Accident / incident
An unexpected, unforeseeable incident.
An agreed-upon amount determined between yourself and your insurer that your car is covered for during the term of your policy.
Your insurer may not offer an agreed value policy unless you meet certain conditions. For example, if the vehicle is a certain age or has existing damage.
A device that hinders thieves from stealing or vandalising your vehicle. For example, you could install an immobiliser that keeps the car from being turned on unless a unique identification code is passed from the car keys to your vehicle. Depending on your insurer, your car insurance premium could be reduced if you install these sorts of devices.
If you were involved in an accident and it occurred as a result of something you did, then you will need to make an at-fault claim. If you have comprehensive cover, your insurer should still pay for repairs of everyone involved.
In any instance where you can’t name the at-fault party (i.e. another driver/person who is to blame for the accident/incident), you’ll need to make an at-fault claim and pay an excess. An example of this would be if a tree branch falls and damages your windshield – there’s no third party to name ‘at fault’.
Car hire cover
If your car is stolen, your insurer may offer you a hire car for an agreed period. This way, your life isn’t disrupted for several weeks. The agreed period doesn’t always include the time it takes to receive a payout and may differ between insurers, so keep that in mind.
A claim is an application to your car insurer to fulfil their obligations as outlined in your policy. So if you’re in an accident and your vehicle is damaged, and the terms and conditions of your policy dictate that your insurer must pay for the repair costs, a claim gets that process started.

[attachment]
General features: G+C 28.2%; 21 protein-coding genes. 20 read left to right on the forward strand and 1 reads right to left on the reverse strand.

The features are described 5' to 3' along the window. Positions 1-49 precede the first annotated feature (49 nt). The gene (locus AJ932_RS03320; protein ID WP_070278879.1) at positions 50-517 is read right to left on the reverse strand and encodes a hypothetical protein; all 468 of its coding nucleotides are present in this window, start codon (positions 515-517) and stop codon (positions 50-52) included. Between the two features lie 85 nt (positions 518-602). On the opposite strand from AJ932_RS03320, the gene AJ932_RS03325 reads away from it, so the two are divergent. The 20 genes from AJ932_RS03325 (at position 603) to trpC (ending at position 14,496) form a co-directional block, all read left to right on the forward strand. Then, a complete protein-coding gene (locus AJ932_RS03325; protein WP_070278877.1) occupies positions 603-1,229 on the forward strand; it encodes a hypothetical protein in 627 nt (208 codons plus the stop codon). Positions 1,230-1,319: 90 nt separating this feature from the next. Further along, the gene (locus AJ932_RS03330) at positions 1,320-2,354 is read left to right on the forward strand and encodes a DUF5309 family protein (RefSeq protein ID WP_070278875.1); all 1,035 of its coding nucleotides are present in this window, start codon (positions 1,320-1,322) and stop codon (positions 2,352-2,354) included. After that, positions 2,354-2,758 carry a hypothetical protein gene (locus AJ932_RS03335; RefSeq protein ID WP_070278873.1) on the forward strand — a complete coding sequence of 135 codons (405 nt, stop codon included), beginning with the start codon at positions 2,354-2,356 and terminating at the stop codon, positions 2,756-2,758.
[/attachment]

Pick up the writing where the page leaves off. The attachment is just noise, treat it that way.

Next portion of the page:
You should know that your insurer most likely uses their own preferred repairers and mechanics, although perhaps not exclusively so.
Comprehensive car insurance covers the cost of damage to you or by you in the event of an accident. That means regardless of who’s at fault, your repair or replacement costs are still covered – although you may still need to pay an excess. It also covers fire damage, theft and may also include other extras or benefits – up to a certain limit, as listed in your product disclosure statement (PDS). If you take out a comprehensive car insurance policy, you’re likely to be well protected (financially) on Australian roads.
Compulsory Third Party insurance (CTP)
CTP insurance (also known as Green Slip cover in NSW), is held by every driver in Australia who owns a registered passenger vehicle. It provides you with legal indemnity in the event you injure someone (or worse) when driving and are at fault. In QLD, SA, NSW and the ACT, you can choose which CTP provider you want to cover you. In every other state and territory, you can’t.
A legal agreement between you and an insurer that details the coverage you’ll receive in exchange for paying premiums.
The period following the purchase of a policy in which you can still receive a refund of what you originally paid if you decide to withdraw your interest, provided you haven’t already made a claim.
What’s included in your car insurance policy and how an insurer will help pay for costs in the event you make a claim. Different levels of car insurance policies will cover various risks.
Damage is typically the result of an accident or weather-related incident and can affect cars, property and other items. Different levels of insurance cover different types of damage, outlined under each policy’s product disclosure statement (PDS).
Depreciation is when your car’s value decreases over time. It occurs in most cars due to tear and wear, with few exceptions (e.g. classic cars).